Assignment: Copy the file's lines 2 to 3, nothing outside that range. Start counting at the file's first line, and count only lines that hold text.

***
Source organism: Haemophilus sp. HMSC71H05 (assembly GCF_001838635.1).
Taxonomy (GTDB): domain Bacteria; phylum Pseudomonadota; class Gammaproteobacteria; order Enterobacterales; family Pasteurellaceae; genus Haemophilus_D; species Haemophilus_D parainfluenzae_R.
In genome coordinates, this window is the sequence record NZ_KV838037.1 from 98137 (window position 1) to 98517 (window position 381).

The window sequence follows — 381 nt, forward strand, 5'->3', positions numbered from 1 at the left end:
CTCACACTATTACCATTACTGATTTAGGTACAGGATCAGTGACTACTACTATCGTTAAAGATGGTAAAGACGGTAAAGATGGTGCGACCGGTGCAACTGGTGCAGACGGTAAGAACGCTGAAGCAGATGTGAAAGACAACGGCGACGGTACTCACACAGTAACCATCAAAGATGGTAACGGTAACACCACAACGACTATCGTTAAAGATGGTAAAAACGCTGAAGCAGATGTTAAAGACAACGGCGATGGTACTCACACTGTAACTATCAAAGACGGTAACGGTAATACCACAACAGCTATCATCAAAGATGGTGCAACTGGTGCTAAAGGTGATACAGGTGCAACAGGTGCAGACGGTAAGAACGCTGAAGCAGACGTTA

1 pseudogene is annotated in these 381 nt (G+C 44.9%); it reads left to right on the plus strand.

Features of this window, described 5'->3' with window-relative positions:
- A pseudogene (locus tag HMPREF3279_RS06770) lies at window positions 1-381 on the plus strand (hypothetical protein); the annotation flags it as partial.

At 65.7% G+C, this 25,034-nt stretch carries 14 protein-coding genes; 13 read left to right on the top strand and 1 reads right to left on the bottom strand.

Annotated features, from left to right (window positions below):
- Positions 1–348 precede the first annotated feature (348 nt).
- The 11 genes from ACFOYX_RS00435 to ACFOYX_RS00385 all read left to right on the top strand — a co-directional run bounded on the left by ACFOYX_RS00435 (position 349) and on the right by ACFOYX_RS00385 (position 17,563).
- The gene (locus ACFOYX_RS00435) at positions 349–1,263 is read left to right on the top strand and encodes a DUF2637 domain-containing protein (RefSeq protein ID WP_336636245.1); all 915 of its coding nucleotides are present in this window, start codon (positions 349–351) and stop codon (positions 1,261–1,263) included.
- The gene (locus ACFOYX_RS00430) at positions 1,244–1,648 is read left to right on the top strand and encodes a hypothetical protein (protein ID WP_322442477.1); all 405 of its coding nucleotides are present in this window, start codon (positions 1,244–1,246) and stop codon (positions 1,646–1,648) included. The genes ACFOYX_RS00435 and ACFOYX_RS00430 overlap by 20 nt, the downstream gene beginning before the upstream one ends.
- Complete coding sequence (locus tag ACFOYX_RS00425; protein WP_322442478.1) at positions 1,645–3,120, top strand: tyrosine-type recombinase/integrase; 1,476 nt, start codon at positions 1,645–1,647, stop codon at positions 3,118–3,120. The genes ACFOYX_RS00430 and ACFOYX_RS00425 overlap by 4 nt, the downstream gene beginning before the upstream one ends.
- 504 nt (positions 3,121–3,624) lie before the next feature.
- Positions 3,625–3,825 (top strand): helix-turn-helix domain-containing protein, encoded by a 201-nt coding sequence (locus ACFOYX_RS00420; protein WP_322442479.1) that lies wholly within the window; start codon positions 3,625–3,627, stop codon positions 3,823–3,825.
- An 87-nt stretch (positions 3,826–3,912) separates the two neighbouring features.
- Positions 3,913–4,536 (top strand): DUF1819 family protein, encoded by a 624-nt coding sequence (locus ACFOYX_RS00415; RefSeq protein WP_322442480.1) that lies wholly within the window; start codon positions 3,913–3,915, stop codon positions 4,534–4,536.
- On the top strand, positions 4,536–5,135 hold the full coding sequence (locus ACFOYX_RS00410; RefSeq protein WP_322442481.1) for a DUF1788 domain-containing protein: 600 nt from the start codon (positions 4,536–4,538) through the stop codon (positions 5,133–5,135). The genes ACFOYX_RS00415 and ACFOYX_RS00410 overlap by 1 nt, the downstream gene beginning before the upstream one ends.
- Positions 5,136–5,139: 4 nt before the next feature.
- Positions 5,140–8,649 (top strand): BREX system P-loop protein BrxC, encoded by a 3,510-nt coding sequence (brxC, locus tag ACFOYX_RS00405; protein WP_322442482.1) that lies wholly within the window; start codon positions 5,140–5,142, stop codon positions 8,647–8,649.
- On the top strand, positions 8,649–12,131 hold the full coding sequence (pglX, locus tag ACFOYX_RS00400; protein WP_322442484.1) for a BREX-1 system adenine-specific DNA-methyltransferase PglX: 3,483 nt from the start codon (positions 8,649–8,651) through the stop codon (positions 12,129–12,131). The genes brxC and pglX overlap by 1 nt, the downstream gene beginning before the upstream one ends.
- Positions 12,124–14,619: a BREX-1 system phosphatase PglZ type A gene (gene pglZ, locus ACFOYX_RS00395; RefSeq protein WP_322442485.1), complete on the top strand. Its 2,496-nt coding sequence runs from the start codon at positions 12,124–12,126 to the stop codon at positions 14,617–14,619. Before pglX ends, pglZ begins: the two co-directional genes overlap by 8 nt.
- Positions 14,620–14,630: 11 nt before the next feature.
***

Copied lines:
Taxonomy (GTDB): domain Bacteria; phylum Pseudomonadota; class Gammaproteobacteria; order Enterobacterales; family Pasteurellaceae; genus Haemophilus_D; species Haemophilus_D parainfluenzae_R.
In genome coordinates, this window is the sequence record NZ_KV838037.1 from 98137 (window position 1) to 98517 (window position 381).